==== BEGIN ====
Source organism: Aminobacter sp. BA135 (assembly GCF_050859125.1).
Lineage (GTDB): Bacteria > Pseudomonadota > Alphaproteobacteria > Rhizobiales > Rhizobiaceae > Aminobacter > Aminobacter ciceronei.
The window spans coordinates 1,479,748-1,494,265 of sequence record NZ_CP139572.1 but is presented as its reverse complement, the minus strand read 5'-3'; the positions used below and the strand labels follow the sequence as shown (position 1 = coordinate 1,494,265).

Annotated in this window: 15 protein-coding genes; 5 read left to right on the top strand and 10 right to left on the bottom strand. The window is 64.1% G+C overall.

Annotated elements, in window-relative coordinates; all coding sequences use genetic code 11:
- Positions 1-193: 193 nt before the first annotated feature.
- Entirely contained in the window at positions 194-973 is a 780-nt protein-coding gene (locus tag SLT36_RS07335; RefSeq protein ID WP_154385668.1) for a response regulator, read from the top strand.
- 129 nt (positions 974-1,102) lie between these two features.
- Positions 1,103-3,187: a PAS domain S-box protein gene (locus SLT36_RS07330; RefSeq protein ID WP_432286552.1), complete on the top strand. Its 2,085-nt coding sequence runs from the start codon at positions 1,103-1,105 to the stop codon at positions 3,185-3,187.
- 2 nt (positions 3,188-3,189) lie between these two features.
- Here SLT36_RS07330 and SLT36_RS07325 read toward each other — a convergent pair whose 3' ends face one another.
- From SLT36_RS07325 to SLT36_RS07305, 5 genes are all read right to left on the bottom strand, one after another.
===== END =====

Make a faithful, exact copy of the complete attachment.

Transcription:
Source organism: Aminobacter sp. BA135 (assembly GCF_050859125.1).
Lineage (GTDB): Bacteria > Pseudomonadota > Alphaproteobacteria > Rhizobiales > Rhizobiaceae > Aminobacter > Aminobacter ciceronei.
The window spans coordinates 1,479,748-1,494,265 of sequence record NZ_CP139572.1 but is presented as its reverse complement, the minus strand read 5'-3'; the positions used below and the strand labels follow the sequence as shown (position 1 = coordinate 1,494,265).

Annotated in this window: 15 protein-coding genes; 5 read left to right on the top strand and 10 right to left on the bottom strand. The window is 64.1% G+C overall.

Annotated elements, in window-relative coordinates; all coding sequences use genetic code 11:
- Positions 1-193: 193 nt before the first annotated feature.
- Entirely contained in the window at positions 194-973 is a 780-nt protein-coding gene (locus tag SLT36_RS07335; RefSeq protein ID WP_154385668.1) for a response regulator, read from the top strand.
- 129 nt (positions 974-1,102) lie between these two features.
- Positions 1,103-3,187: a PAS domain S-box protein gene (locus SLT36_RS07330; RefSeq protein ID WP_432286552.1), complete on the top strand. Its 2,085-nt coding sequence runs from the start codon at positions 1,103-1,105 to the stop codon at positions 3,185-3,187.
- 2 nt (positions 3,188-3,189) lie between these two features.
- Here SLT36_RS07330 and SLT36_RS07325 read toward each other — a convergent pair whose 3' ends face one another.
- From SLT36_RS07325 to SLT36_RS07305, 5 genes are all read right to left on the bottom strand, one after another.